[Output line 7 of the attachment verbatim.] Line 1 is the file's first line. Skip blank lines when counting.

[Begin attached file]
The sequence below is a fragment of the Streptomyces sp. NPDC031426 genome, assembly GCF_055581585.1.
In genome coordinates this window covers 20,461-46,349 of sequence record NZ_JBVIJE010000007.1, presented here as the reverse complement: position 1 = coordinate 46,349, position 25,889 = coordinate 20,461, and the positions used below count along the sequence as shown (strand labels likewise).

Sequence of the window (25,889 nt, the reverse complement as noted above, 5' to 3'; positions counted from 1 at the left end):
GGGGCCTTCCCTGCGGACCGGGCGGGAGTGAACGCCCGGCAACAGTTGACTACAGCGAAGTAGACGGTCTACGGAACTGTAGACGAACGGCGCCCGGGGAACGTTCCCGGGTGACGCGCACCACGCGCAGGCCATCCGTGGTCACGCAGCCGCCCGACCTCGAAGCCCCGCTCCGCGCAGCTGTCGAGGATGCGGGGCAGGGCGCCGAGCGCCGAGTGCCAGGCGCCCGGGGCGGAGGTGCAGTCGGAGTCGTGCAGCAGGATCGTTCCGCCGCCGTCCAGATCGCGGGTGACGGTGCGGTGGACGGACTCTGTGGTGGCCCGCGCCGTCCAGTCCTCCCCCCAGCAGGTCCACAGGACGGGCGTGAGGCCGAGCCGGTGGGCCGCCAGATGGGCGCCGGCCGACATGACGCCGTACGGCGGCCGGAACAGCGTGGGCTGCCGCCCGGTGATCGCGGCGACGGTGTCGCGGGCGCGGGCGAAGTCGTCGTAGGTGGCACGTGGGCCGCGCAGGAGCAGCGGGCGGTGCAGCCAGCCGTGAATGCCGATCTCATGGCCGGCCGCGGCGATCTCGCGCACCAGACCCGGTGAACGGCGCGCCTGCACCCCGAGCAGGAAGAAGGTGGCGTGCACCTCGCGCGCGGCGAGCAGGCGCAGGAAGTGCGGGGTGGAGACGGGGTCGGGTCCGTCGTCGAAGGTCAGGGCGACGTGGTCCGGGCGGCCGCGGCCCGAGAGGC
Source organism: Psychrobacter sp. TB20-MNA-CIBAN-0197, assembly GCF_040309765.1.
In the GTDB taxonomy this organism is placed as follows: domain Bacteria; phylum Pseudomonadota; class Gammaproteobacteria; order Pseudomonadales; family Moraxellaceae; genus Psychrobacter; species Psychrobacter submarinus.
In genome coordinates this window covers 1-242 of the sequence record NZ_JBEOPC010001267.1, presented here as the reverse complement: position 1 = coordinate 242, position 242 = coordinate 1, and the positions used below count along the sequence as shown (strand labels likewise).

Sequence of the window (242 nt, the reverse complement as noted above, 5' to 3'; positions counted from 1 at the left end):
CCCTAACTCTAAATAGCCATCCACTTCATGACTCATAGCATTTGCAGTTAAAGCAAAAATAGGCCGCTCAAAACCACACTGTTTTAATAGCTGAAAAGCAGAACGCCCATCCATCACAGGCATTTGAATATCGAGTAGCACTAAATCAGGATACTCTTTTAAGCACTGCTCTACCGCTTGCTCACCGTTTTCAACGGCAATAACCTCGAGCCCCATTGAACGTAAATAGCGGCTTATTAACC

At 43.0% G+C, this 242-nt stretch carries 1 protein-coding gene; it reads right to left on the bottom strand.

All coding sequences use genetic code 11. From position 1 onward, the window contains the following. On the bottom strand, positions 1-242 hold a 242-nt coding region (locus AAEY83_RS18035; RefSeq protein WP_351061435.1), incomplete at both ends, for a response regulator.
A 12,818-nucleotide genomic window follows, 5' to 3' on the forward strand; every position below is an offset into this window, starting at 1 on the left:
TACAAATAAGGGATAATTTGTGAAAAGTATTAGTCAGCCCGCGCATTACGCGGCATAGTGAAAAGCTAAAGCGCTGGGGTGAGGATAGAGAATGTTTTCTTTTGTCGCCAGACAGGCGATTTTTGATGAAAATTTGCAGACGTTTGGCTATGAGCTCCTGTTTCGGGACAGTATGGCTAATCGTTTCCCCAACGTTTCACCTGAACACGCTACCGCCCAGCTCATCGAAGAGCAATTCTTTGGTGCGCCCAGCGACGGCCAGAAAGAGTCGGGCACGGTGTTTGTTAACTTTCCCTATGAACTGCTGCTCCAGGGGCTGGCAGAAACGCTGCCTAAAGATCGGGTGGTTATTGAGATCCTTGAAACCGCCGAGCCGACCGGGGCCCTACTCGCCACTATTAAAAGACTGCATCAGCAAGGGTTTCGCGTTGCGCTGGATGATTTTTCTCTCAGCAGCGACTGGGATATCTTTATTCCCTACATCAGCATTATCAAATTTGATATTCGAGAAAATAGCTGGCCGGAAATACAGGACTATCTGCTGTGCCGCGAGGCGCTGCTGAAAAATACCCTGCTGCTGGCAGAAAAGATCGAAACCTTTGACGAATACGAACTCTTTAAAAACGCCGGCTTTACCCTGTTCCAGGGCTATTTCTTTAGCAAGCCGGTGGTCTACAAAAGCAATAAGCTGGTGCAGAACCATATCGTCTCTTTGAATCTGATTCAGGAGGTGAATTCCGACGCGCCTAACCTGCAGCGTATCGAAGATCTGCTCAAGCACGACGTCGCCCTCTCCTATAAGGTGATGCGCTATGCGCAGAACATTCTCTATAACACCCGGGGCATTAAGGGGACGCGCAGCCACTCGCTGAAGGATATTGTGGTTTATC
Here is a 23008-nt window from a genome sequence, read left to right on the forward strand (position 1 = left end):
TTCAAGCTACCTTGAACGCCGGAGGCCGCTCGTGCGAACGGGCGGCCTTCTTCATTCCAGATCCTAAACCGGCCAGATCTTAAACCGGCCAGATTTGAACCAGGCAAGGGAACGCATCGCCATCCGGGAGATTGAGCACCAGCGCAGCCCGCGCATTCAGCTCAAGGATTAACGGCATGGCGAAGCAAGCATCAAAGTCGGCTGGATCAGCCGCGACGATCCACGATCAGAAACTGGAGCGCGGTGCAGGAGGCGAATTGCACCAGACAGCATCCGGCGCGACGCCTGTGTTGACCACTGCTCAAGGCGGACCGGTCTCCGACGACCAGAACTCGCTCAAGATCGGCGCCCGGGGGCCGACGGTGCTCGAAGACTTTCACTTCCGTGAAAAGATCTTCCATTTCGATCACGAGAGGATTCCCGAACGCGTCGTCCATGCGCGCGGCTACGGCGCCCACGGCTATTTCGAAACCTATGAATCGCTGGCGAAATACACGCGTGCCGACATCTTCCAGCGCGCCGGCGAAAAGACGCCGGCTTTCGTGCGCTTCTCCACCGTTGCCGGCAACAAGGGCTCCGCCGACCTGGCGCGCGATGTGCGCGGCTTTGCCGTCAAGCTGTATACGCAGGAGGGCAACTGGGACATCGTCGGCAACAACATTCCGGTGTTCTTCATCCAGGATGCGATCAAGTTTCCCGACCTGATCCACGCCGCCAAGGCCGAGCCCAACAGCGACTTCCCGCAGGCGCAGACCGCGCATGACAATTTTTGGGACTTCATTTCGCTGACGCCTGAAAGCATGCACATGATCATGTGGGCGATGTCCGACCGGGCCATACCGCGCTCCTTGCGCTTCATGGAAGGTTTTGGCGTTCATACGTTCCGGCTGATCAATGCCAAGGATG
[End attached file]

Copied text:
In genome coordinates this window covers 1-242 of the sequence record NZ_JBEOPC010001267.1, presented here as the reverse complement: position 1 = coordinate 242, position 242 = coordinate 1, and the positions used below count along the sequence as shown (strand labels likewise).